If the room is not cooperating sonically, you must tweak it. Why not use the mattresses, thought Aspen Amplifiers. Though not scoring high on looks, it worked well.

Audio Alternative demonstrated with the Vandersteen loudspeakers.

PS Audio rented a big room as the company's offerings are expanding. Next to the new Power Plant Premier used in many rooms throughout the hotel, PS Audio was showing their new CD transport. Though Paul McGowan and his team hoped to have the transport ready, it appeared a crucial part wasn't. Hence only the mechanism was on display. The wood-topped transport could eat a CD and spit it out again but not make any sound yet.

Also in the PS Audio room was Boston Audio's latest in the form of a layered graphite and aluminum equipment base. Here it was used under a laptop that acted as music source. With all the mechanics going on in a PC, isolating it was definitely a good idea.

Avatar's room was of course fully loaded with Acoustic System resonators, diffusers and Sugar Cubes since Darren and Bonnie Censullo are the US importers for this product. For electronics, Avatar used the Abbingdon Music Research CD-77 CD player and AM-77 amplifiers they also import. Because the hotel lacked a proper ground, the CD player required an extra wire to the bathroom's water pipes for grounding. Once that was in place, the new Acoustic System Tango loudspeakers did what they do best: play music. We had pre-sampled the Tangos in various versions in Acoustic System's Paris workshop a few times and here it was made clear yet again that it is a very fine loudspeaker indeed.

Solely based on designer Franck Tchang's concepts of manipulating air pressure and tension, the Tango's insides sport various tiny holes, some venting into the room and -- is it a surprise -- there's even a resonator built in. The AMR line of electronics was to be found not merely in this room. The firm's Vincent Luke was present and together with Darren seeded the AMR player wherever possible and to good results. Being successful also has its downsides. Many exhibitors asked Darren to tune their rooms. The F16 fighter and part-time Delta 757 civilian pilot was almost literally flying between rooms to optimize setups for fellow exhibitors Jeff Catalano of Highwater Sound, Laufer Technik (two rooms), Escalante Audio and The Lotus Group (two rooms), leaving many of his own demonstrations to his wife Bonnie.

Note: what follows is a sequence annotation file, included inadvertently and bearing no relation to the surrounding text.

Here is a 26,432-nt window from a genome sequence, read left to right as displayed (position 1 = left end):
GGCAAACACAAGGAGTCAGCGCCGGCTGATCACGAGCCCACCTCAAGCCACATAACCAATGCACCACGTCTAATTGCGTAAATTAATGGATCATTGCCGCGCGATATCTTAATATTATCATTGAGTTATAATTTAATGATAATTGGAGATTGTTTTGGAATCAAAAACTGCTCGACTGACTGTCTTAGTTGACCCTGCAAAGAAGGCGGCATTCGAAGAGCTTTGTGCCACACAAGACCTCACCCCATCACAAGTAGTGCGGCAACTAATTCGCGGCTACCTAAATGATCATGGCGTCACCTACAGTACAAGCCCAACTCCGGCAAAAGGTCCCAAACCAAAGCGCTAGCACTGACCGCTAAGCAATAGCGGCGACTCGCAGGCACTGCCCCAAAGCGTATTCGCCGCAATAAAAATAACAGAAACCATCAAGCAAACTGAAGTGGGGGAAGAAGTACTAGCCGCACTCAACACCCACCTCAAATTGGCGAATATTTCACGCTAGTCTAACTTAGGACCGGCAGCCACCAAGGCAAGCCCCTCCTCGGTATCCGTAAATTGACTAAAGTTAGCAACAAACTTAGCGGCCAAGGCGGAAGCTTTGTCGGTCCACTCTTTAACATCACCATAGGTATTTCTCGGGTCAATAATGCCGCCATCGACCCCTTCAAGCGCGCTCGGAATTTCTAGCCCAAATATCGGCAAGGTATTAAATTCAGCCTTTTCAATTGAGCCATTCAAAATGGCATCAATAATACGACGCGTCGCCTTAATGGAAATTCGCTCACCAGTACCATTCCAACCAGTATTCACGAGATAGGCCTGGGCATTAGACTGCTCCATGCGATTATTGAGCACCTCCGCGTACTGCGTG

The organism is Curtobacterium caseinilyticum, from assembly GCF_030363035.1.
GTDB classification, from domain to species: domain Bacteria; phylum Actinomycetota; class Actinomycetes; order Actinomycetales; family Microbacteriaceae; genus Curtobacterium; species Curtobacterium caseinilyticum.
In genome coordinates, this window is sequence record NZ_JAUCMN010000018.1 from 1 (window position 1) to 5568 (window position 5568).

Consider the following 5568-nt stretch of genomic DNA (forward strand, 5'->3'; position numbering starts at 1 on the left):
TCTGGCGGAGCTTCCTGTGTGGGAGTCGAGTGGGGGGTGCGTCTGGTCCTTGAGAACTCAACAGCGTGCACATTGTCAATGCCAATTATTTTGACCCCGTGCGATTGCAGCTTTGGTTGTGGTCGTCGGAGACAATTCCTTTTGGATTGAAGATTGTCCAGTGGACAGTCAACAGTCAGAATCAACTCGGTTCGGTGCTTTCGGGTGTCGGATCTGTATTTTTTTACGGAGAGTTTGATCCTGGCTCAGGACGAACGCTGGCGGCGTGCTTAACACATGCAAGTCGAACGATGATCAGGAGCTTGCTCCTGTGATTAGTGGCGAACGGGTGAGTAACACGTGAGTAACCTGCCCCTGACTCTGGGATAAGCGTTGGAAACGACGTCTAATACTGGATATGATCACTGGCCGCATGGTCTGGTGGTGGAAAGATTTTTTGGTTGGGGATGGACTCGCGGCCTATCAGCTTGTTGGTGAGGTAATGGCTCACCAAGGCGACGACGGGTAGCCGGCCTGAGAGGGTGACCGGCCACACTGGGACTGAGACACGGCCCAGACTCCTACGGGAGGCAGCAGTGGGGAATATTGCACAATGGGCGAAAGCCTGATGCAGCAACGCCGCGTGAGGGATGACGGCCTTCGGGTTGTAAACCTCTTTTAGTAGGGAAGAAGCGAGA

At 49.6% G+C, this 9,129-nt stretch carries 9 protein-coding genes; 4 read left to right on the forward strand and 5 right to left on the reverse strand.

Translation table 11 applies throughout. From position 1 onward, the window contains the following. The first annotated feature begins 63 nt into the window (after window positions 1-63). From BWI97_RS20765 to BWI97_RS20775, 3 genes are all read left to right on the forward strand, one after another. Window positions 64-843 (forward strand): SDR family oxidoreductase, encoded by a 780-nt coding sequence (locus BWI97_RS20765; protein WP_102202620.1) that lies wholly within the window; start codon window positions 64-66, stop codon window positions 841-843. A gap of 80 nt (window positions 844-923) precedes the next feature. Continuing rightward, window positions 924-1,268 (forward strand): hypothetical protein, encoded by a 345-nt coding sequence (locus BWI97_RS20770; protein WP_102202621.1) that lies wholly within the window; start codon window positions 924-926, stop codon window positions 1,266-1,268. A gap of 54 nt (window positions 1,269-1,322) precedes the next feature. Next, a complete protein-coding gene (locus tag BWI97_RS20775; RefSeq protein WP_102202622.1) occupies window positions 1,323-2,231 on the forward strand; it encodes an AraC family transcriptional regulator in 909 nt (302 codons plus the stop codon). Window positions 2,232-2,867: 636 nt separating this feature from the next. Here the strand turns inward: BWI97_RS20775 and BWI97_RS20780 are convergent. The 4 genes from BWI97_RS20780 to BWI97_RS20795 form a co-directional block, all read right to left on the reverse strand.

Tyler made it clear what room we were in.

Another trend besides being openly baffled was a greater concern for cosmetics. Many brands finally reached the conclusion that a dull black box isn't mandatory. Take Redpoint's room where a very nice Model D turntable was gussied up in a wonderful pink. It was an experiment they warned but let it be production we say. Please. In combination with another eye-soothing make, Studio Electric, a ModWright LS-36.5 with brand-new dual-mono outboard power supply, Mod-righted Transporter plus Art Audio's Vivo 300B push/pull amp, this was eye candy on top of ear candy.

A Transporter with rectifier tube sticking out? You bet, courtesy of Dan Wright. There's more glowing bits inside.

The parting shot shows the side-firing woofer of the Studio Electric 3-way loudspeaker.

More colors can always be spotted at Blue Circle. Speakers here were from J.M Reynaud in his second room (new model with Volent twin ribbon) while Gilbert's first room showcased his own new loudspeakers.

Audio Concepts brought in hard-to-photograph black loudspeakers. The sub was in beautiful wood veneer. The sound, as always, was very attractive.

Advanced Ribbon Technologies had one of the best-smelling rooms. The smell of blonde wood was all over. No wonder too as they had their in-wall ribbons on display embedded in a fake wall. With many US houses built of wood, this idea wasn't bad. They've developed a technology that enables wall-mounted ribbons to cover a 140Hz to 20Khz response.

Over at Gill Audio, the big Daedalus Audio Reference loudspeakers with Art Audio amplification made us sit down for a while and play some of our CD. We just closed our eyes to shut out the blue lights and all was well.